• The same effect is present in ITEP’s analysis of commercial real property and business tangible personal property taxes. Recognizing that much of this burden falls on out-of-state individuals, the majority of the burdens of these taxes are factored out of the analysis. The burdens of other states’ corporate income and property taxes, falling on high earners in a given state, are not included as an offset. The result? Two highly progressive taxes–the corporate income tax and property taxes on businesses–barely show up in ITEP’s analysis. Little wonder ITEP finds that state tax codes are almost invariably regressive, when the study functionally omits some of the most progressive provisions.
  • Preferential tax treatment of low-income retirees doesn’t count. 

    Retirees, and particularly low-income retirees, often receive extremely generous treatment under state and local tax codes. These preferences for low-earning seniors are omitted entirely from ITEP’s analysis, which expressly excludes retirees.

  • ITEP uses a controversial approach to calculating tax distributions. 

    ITEP uses a “snapshot” rather than lifetime income approach in calculating tax distributions, which yields findings of substantially greater regressivity. For instance, a law school student can show up as extremely low-income, and have outlays well in excess of income, but it is not very meaningful to think of someone with a future of high income as being subject to regressive taxation. The same goes for a wealthy retiree with more assets than income. A better methodology would recognize the difference between stocks and flows.

  • The study considers state tax codes in a vacuum.

    There may be value in examining the progressivity or regressivity of state and local tax structures on their own, but actual taxpayers also pay federal taxes, which tend to be quite progressive and yield a progressive overall tax structure. Notably, ITEP’s methodology always leads to the same conclusion: that virtually all state tax codes are too regressive. New Jersey has a progressive individual income tax with a top rate of 10.75 percent and a corporate income tax rate of 11.5 percent. The state also levies an inheritance tax. Nevertheless, ITEP only regards this highly progressive tax code as slightly progressive, giving it an Inequality Index score of +0.6 percent. By way of contrast, the worst-ranking state in the study has a score of -12.5 percent.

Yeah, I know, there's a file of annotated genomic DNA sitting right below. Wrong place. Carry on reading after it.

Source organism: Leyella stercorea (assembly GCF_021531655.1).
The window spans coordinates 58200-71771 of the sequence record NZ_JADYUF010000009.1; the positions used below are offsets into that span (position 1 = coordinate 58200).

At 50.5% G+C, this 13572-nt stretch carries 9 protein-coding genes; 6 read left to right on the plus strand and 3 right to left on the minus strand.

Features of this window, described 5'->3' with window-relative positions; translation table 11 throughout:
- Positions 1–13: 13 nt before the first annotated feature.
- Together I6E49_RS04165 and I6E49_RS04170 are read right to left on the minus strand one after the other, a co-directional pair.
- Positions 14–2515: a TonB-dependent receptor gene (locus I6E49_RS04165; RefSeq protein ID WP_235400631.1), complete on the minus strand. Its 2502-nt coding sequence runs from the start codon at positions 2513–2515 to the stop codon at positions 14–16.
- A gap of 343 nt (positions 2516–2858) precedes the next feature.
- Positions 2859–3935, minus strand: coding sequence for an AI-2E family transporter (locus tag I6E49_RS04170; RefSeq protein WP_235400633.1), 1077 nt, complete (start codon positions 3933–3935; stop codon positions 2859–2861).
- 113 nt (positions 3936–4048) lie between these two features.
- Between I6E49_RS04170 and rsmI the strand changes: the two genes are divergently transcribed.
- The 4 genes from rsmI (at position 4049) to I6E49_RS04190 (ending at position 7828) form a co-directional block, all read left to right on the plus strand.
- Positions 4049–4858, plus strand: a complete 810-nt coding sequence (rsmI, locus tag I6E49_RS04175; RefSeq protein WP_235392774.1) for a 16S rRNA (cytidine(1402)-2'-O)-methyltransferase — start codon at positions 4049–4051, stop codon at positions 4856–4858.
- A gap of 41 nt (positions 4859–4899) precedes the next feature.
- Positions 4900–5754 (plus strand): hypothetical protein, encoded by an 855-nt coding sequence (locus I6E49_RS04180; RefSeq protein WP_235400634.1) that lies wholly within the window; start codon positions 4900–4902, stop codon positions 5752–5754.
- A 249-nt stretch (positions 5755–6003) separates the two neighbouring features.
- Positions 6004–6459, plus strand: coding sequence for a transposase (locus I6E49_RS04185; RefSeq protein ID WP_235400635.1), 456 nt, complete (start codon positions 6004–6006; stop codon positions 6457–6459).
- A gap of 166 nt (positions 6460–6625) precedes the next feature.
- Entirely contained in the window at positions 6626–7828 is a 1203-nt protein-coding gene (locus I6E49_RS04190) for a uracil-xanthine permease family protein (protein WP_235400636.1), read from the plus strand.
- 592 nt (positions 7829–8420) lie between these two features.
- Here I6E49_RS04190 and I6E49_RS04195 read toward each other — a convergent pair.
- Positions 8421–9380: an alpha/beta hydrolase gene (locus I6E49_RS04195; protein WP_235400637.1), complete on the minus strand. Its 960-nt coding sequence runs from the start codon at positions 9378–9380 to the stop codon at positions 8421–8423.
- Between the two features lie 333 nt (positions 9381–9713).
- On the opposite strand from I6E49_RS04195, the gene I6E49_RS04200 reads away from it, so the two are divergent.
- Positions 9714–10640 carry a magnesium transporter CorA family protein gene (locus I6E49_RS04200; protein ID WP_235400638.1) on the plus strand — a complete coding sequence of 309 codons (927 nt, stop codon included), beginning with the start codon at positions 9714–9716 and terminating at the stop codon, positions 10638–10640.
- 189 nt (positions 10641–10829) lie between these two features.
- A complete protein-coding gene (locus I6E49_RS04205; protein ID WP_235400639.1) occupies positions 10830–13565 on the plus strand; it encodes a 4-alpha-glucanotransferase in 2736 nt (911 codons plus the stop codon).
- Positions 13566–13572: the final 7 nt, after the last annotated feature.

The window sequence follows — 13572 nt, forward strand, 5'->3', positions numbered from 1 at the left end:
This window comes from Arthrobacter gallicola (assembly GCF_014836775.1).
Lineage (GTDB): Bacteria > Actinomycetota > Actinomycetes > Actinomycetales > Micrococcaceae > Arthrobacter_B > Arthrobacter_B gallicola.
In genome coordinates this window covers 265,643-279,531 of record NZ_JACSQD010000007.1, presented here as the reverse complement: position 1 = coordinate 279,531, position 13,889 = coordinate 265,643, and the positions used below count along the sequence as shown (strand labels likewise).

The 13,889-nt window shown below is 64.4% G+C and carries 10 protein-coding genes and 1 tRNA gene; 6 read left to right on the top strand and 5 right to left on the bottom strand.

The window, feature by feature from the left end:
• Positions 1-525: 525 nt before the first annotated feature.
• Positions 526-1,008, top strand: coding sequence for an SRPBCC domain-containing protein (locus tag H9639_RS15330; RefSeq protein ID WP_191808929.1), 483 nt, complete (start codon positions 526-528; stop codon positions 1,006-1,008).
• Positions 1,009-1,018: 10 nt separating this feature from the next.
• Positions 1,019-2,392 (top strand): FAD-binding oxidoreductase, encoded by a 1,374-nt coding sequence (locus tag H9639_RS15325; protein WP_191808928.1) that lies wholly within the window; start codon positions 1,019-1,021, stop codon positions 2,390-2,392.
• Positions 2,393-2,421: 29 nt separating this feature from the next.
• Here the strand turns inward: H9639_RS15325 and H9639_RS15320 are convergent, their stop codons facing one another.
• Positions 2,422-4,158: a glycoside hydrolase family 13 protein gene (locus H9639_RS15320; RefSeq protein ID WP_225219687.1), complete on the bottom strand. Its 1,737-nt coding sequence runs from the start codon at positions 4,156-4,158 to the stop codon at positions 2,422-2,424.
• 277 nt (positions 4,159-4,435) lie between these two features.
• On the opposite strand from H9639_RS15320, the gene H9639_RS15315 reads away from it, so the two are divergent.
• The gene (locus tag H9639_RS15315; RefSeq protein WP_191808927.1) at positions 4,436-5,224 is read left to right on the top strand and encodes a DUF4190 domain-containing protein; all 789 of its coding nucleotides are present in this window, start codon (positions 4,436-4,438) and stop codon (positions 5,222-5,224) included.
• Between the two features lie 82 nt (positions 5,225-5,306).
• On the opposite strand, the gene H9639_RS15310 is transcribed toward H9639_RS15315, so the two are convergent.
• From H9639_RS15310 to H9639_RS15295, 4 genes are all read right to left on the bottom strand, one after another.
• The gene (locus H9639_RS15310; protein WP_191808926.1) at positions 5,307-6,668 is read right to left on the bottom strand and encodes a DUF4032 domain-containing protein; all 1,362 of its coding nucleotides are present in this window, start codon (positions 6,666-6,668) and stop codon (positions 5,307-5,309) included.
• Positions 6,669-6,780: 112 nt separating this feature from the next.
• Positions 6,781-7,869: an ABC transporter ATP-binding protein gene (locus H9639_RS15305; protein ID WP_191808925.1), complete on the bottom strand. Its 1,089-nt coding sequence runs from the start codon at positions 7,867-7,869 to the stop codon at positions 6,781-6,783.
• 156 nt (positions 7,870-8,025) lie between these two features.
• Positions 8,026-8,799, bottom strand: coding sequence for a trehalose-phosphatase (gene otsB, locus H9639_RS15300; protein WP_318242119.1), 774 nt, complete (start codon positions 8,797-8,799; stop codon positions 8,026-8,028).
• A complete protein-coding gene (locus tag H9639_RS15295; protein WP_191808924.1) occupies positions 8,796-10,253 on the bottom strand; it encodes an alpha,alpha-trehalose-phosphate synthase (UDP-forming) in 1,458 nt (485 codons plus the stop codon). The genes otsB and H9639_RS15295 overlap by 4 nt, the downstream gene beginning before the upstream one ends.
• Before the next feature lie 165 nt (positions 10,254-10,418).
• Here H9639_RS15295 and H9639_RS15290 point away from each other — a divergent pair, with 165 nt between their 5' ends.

• The analysis is based on extremely old data.

    The sixth edition of “Who Pays?” is based on 2018 laws, 2015 population levels, and 1988 federal tax data. Data availability issues often require using modeling inputs that are at least a few years old, but the datasets used by ITEP’s model haven’t been published in decades, so ITEP continues to rely on IRS taxpayer data from tax year 1988. So much has changed over the past 30 years that, whatever adjustments ITEP makes to bring the figures up to date, their reliability is suspect.

ITEP does deserve credit for an important methodological improvement in the latest edition. In the past, we have criticized their inclusion of what they term the “federal offset”–in fact, the state and local tax deduction–as if it were a state, rather than a federal, tax policy. By cherry-picking one regressive provision in an otherwise highly progressive federal tax code and applying it in an analysis of state taxes, ITEP made every state’s tax code look significantly more regressive.

Now that the state and local tax deduction is capped at $10,000 under the new federal tax law, ITEP made the decision to remove the “federal offset” from its methodology altogether rather than scaling it down based on a $10,000 cap. This change is likely responsible for the fact that five states and the District of Columbia are now shown as having mildly progressive state tax codes, whereas prior editions unconvincingly asserted that every single state had a regressive tax code.

The “Who Pays?” study undoubtedly tells us something about the relative progressivity or regressivity of state tax codes, but by omitting so much of the tax code and relying so heavily on outdated taxpayer data, it ultimately tells us very little about who really pays state and local taxes.

Links

TEXT "follow HawaiiFreePress" to 40404

Register to Vote

2aHawaii

808 Silent Majority

808 State Update AM940

ABCDEFG Blog

ACA Signups Hawaii

ACCE

Affordable Hawaii Coalition

ALEC

Alliance Defending Freedom

Aloha Conservative Alliance

Aloha Life Advocates

Aloha Pregnancy Care Center

American Council of Trustees and Alumni